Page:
Youth Violence Higher in Communities with few Black Men

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 In neighborhoods where men are missing in action, youth violence is more likely, a recent University of Michigan study has concluded.

A research team from the university’s School of Public Health zeroed in on Flint, Mich., a former auto industrial town, with a large Black population, that is now one of America’s most economically challenged and violent cities. They cross-referenced police data on youth assault arrests and U.S. Census Bureau data and found that in census tracts where there were low ratios of adult men to adult women, young people were 36 percent more likely to commit assaults.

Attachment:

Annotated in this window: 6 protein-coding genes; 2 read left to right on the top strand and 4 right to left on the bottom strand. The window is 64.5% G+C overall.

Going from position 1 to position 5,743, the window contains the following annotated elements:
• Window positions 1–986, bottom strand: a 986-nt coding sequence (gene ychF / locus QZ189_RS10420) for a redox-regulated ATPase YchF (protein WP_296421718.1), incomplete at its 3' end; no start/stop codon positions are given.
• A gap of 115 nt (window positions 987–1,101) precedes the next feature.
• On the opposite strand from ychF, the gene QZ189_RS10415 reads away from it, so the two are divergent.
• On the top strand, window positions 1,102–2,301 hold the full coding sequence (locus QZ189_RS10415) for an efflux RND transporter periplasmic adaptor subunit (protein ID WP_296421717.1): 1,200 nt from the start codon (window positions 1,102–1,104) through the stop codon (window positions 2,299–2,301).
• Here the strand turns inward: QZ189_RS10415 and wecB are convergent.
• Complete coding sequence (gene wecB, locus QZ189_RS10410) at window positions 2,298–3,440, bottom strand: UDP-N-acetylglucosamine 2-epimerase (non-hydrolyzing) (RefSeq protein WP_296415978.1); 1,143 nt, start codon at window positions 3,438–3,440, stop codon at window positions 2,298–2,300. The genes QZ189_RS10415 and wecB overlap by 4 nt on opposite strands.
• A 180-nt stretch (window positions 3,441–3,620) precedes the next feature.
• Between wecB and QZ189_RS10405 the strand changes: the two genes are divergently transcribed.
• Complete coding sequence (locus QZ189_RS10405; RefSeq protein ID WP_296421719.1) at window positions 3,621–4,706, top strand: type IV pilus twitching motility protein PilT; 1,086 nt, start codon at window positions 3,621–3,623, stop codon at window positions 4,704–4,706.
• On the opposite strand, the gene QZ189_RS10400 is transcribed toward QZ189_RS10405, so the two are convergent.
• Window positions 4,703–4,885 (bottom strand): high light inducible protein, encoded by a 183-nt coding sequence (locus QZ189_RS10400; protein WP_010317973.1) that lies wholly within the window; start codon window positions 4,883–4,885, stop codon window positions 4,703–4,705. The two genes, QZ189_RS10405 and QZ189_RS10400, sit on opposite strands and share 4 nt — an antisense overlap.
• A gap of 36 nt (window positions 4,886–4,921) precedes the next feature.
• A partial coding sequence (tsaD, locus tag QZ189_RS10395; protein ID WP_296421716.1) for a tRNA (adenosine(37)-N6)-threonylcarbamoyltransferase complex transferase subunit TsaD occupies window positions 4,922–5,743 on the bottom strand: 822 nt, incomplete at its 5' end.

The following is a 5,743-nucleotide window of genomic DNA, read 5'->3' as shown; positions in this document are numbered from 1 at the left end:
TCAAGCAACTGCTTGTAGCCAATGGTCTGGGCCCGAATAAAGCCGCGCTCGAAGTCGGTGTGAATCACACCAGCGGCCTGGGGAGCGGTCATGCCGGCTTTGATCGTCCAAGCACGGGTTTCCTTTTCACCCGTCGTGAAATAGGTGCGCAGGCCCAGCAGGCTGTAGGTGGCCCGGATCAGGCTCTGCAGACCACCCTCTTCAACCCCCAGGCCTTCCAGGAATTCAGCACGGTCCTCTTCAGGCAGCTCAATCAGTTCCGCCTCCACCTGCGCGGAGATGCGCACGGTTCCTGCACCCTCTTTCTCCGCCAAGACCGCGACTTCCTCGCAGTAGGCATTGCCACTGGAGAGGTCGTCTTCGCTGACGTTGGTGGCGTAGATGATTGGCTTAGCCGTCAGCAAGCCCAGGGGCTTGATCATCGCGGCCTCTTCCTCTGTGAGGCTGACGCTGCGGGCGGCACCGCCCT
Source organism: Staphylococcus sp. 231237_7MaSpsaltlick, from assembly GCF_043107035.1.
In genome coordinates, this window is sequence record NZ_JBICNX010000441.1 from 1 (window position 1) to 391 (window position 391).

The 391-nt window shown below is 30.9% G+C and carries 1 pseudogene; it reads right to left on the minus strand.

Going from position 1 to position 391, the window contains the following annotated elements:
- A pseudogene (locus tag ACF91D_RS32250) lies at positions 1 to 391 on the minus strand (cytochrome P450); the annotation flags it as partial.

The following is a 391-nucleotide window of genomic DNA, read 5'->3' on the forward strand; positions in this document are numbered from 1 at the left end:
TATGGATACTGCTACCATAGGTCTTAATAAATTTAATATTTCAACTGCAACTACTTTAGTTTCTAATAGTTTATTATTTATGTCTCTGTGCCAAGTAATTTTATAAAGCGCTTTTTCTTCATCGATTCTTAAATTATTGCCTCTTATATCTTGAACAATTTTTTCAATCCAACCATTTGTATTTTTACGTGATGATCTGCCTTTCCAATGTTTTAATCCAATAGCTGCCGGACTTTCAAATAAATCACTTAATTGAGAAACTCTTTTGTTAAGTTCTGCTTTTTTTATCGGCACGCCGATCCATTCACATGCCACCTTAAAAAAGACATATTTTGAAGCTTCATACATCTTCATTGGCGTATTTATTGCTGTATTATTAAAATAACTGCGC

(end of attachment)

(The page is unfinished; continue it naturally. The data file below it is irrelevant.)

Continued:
When education attainment was added to the analysis, the results were even more pronounced: Adult male scarcity and the lack of a high school degree together accounted for 69 percent of the variation in the rates of violent behavior among 10-to 24-year-olds.

Daniel Kruger, research assistant professor at the university and an author of the study, told the AFRO that previous research has tied the absence of fathers to the increased likelihood that those children would be poor, would use drugs and would experience educational, health, emotional and behavioral problems and other adverse outcomes. However, he added, his study is the first to examine the impact of adult scarcity on youth violence at a community-wide level. Read more here.